When Angelique Kerber and Daria Kasatkina faced each other in Eastbourne a mere two weeks ago, it turned out to be a match for all ages, with Angie coming out on top by a score of 6-1, 6-7, 7-6. I don’t put too much weight into the concept that recent head-to-head matches matter in a non-major tournament followed by a major one. In this case, however, it was hard to ignore, considering their proximity in time.
This one turned out to be a straight-set victory for Kerber, but it was just as thrilling. In fact, at the end, it made me wish it had been a best-of-five match. I wanted to see more. But let’s put wishes aside and get to the nitty-gritty of Kerber’s 6-3, 7-5 win that lasted one hour and 29 minutes.
In my post-match breakdown of Kasatkina’s fourth-round victory over Alison Van Uytvanck, published on Monday on Tennis With An Accent, I closed the article by reminding readers that that the Russian’s next opponent, Kerber, was the second-most seasoned player left in the women’s field. Compared to Kasatkina, who has reached the quarterfinals at Wimbledon for the first time (the second in majors after this year’s Roland Garros), the German appeared as a giant going into Tuesday’s match in terms of experience at the elite level. She appeared in three finals in three different majors (including Wimbledon in 2016), two of which she won.
That experience brought some intangibles to the table that you cannot necessarily see in the menu. They played a significant role in the outcome of the match.
Kerber’s groundies were tuned in from the start. What that means for the German is that she was moving well, keeping the ball deep, counterpunching as only she can, and furthermore, using her trademark accelerations to catch Kasatkina off guard, leaning on her back foot. Kasatkina started well too. In retrospect, the first game was one of the best games of the match in terms of quality. It was almost a warning for people to quickly grab their snacks and drinks and get settled for the rest of the duel.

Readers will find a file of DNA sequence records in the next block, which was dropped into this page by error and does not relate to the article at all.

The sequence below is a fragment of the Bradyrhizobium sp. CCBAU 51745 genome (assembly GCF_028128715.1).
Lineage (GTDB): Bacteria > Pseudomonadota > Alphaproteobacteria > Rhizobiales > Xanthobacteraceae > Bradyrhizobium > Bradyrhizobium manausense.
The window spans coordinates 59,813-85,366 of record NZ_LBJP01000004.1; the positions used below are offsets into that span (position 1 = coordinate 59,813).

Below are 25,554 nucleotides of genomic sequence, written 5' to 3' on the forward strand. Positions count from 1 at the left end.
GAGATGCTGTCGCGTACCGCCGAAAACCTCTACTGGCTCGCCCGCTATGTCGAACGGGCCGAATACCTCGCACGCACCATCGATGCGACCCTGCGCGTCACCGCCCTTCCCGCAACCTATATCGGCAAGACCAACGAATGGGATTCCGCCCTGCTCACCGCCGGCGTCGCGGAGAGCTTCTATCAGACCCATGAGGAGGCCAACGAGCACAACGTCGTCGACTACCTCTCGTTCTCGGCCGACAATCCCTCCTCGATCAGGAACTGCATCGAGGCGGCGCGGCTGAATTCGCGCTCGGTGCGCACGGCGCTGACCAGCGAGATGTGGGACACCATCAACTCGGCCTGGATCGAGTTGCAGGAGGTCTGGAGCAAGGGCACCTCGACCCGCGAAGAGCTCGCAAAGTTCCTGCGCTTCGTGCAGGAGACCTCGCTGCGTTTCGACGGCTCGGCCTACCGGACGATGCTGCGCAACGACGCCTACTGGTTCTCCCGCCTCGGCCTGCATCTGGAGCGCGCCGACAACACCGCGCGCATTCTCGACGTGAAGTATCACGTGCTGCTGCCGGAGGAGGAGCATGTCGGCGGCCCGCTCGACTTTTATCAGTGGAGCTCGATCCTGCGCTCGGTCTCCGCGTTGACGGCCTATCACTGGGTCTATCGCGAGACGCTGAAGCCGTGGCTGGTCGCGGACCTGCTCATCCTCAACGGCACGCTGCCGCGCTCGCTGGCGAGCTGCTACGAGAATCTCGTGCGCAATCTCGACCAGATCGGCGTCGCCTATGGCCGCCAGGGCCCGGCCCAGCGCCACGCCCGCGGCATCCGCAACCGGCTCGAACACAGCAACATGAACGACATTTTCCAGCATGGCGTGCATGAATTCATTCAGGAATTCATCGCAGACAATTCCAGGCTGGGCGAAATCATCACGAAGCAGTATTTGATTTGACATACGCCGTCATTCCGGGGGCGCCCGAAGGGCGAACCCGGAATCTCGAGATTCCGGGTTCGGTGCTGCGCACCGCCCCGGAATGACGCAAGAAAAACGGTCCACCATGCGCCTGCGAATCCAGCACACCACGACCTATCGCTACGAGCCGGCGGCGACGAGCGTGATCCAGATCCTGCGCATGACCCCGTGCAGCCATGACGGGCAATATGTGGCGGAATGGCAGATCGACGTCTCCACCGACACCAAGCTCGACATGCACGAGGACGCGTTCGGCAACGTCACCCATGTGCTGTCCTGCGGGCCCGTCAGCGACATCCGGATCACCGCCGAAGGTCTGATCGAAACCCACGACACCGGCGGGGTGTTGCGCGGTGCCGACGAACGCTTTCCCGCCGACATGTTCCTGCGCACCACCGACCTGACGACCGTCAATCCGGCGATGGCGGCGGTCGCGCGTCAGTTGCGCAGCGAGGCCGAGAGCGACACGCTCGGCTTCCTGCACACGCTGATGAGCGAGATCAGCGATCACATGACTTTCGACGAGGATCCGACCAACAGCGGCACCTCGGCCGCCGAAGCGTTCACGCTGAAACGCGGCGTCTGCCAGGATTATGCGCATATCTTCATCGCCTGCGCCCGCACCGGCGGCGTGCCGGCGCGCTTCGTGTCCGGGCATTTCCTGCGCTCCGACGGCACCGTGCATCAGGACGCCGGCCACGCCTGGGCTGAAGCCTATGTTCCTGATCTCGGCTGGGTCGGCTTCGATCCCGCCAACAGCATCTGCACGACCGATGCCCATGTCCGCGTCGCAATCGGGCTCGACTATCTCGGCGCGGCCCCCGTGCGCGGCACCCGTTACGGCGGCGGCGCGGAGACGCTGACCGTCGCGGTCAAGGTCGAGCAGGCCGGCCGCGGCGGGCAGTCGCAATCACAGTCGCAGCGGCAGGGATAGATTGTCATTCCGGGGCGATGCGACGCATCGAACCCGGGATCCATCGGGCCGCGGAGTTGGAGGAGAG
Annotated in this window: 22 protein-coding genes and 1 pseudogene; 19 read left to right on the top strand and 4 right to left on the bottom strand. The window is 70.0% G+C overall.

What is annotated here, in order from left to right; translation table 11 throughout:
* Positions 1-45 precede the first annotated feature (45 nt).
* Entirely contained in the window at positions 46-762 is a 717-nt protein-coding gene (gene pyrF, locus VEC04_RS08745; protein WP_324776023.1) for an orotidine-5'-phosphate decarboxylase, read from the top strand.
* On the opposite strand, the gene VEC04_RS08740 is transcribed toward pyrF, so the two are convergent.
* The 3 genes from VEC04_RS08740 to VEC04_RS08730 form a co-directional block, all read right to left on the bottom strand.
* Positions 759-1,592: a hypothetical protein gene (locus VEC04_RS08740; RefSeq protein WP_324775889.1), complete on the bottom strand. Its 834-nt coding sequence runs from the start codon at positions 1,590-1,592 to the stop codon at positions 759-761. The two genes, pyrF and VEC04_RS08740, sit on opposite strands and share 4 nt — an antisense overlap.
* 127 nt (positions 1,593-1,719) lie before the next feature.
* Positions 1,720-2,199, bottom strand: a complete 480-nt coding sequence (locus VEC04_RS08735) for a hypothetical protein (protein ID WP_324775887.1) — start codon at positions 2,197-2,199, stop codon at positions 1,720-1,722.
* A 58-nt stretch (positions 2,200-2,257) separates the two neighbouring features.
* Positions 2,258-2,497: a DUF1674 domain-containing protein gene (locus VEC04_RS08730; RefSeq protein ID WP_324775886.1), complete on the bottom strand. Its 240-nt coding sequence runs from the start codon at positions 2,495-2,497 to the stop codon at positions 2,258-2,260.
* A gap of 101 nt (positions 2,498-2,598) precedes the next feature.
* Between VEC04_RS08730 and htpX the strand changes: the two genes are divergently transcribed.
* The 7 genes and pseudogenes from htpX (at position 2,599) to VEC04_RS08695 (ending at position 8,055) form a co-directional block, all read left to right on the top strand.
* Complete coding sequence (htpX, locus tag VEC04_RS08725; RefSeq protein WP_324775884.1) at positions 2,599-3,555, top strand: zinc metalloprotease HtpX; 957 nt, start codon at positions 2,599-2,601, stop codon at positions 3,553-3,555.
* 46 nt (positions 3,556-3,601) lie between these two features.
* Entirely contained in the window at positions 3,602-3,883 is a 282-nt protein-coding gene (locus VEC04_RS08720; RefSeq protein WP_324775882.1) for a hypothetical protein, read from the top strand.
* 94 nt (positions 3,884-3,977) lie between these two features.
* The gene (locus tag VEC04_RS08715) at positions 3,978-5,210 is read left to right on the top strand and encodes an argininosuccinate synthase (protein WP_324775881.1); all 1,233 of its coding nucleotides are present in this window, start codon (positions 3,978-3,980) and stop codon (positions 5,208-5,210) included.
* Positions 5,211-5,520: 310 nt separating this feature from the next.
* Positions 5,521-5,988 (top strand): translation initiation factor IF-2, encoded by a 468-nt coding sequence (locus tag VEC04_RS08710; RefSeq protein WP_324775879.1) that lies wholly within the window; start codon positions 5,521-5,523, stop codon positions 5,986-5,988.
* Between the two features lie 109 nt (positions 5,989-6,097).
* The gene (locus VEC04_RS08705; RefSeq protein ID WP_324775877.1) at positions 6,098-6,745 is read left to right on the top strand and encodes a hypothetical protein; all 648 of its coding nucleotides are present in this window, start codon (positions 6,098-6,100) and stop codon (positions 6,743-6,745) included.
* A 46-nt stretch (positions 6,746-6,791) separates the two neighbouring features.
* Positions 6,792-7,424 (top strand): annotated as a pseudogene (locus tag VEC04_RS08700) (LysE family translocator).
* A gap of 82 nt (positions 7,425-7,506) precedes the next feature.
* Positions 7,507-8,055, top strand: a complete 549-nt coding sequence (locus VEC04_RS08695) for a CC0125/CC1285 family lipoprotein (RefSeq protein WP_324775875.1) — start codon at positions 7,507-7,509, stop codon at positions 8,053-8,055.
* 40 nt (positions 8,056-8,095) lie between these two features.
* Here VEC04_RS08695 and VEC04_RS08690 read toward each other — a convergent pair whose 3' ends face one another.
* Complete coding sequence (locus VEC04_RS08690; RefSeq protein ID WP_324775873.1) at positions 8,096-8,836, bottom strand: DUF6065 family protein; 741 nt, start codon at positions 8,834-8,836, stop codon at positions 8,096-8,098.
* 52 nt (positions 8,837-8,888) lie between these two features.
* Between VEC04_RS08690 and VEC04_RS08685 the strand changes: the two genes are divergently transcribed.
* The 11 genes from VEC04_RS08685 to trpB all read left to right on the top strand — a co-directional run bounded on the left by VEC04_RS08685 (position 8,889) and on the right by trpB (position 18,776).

The only substantial chance Kasatkina had to get on board in the first three games was the break-point opportunity she had in the first game, the one she squandered with a makeable backhand return missed long on Angie’s second serve. It did not help that Kasatkina began the next game with a double fault and ended it with another one. Double faults did present a problem to Kasatkina throughout the match, but they were not the main reason why she lost.
Kerber was very sharp from the baseline. She made only two unforced errors in the first set! She made none when Kasatkina began charging back after going down 0-3. How do you come back from 0-3 down against an opponent who gives you nothing? You don’t, although Kasatkina did appear to pull off the impossible at one point in the set. This is where, if you have the replay of the match, you may want to find the 3-1 game in the first set and follow along with me. If you do not have access, it is okay — you will relive it as I describe its details. Make no mistake, though: It describes a paramount element of the intangibles that propelled the German to victory.
After holding at 0-3 and getting on board, Kasatkina began the 1-3 game on Kerber’s serve with a vengeance, nailing a forehand winner to Angie’s deuce corner. Then came one of the intangibles that I noted above. You will not see in the stats a category called “Points won by Kerber on a variety of 1-2-punch patterns.” And yet, Kerber’s ability to produce a variety of 1-2-punch patterns to win the point, on top of her use of the classic style of 1-2 punch winners (big serve, followed by a short return, and the point ending with the next big strike by the server for a winner, often on the forehand), came in handy at several turning points in the match.
On that 0-15 point, right when it looked like Kasatkina was building momentum to climb back into the match in the early going, Kerber produced her own brand of 1-2 punch. This is the one in which she hits the serve first made world-famous by Martina Navratilova: the “can opener,” the wide serve to the ad side that keeps curving to the outside, thus forcing the opponent to leave the court, then follows it up with her trademark forehand down-the-line acceleration to put her opponent on the stretch. This is not your classic nail-the-winner-on-the-second-shot type of 1-2 punch. Angie’s forehand is measured here, accelerated but not banged. If it turns into a winner, fine. If it does not, the opponent is in deep trouble anyway. Kasatkina, in this case, had to run all the way to the other side of the baseline and still missed it in the net. Now at 15-15, stay with me for a bit more to wrap this game up.